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Oh, Hello: The P’dcast

“Where were you the day that Princess Diana died?” So begins the central mystery in a new comedy podcast by Georgetown University grads John Mulaney and Nick Kroll. Since 2008, the friends have performed as geriatric New Yorkers George St. Geegland and Gil Faizon in live comedy acts, various television stints, and even a Broadway play (or, as they’d pronounce it, Brd’way). The Geegland-Faizon saga continues with Oh, Hello: The P’dcast, an eight-episode parody of the true crime podcast genre where the fictional duo investigate the death of Princess Diana. John Oliver, Pete Davidson, and Lin-Manuel Miranda will be among the “experts” Geegland and Faizon call upon for testimonies about Diana’s life. As if the show’s premise wasn’t absurd enough already, Serial host Sarah Koenig and This American Life host Ira Glass appear as mentors—and maybe even meddlers—as the rookie detectives’ contentious personal history and shaky love lives threaten to overshadow any breaks in the case. And Mulaney and Kroll have decided not to pursue sponsors for the series, instead asking listeners to donate to the United Way COVID-19 Community Fund. Oh, Hello: The P’dcast is available wherever podcasts are streamed. United Way donations accepted at unitedway.org/ohhello. —Mercedes Hesselroth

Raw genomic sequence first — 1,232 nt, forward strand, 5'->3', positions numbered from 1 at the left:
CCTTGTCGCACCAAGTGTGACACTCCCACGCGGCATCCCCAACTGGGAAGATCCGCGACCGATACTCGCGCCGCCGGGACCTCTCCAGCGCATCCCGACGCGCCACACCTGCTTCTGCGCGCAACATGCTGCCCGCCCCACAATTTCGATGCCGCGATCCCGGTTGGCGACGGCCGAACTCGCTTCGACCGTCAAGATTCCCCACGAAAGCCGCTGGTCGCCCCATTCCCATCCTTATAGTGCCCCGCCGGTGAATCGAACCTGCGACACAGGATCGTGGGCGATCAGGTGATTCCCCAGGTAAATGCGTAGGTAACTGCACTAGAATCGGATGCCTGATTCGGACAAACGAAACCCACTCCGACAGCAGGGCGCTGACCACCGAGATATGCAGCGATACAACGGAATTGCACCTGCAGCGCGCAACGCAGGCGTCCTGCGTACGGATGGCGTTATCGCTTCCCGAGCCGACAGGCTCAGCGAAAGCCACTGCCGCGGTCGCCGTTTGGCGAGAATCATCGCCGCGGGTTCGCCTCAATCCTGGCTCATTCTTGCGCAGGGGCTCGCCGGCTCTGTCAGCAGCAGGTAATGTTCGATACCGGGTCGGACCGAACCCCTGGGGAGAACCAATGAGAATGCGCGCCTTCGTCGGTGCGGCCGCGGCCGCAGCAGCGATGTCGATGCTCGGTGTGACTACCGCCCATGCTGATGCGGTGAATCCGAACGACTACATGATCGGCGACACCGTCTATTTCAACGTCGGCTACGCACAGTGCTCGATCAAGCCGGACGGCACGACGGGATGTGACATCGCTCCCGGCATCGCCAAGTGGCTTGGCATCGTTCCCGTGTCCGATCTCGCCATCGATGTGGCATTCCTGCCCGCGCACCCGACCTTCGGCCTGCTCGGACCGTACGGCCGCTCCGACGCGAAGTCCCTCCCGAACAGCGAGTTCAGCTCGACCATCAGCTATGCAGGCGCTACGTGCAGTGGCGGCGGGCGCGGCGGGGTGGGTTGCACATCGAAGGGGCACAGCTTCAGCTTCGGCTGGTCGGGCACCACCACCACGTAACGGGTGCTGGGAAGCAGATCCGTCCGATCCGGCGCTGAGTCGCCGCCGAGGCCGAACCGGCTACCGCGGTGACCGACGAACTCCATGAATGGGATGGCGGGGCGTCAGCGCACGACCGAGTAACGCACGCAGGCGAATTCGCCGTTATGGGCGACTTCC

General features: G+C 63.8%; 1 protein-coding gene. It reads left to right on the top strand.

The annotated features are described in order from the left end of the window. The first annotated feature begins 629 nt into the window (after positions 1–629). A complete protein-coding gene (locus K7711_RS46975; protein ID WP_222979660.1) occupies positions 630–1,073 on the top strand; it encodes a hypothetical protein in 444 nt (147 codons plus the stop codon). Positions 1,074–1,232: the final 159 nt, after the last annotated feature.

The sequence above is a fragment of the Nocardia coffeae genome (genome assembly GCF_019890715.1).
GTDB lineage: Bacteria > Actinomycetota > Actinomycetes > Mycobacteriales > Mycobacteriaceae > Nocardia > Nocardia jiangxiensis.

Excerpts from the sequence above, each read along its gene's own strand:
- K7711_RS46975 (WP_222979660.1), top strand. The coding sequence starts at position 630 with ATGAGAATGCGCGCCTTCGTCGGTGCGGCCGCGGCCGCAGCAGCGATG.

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The Definition of Insanity

District-born producer Gabriel London’s latest film project brings the intersection of mental health and the criminal justice system into sharp focus. The Definition of Insanity follows Judge Steve Leifman, who launches the Miami-Dade Criminal Mental Health Project with a team of criminal justice and mental health professionals after seeing firsthand how people with mental illness are treated in the Miami-Dade County jail. The project is billed as an experiment with an ambitious goal: to build a humane criminal justice approach to mental illness that reaches from the courts into the community. Catch the premiere on April 14 at 10 p.m. on the local PBS affiliate, WETA; you’ll have another chance to see it on April 15, followed by a discussion with the filmmakers, including London. The film is available on WETA, at PBS.org, or on the PBS video app for six months after the premiere. Free. —Elizabeth Tuten

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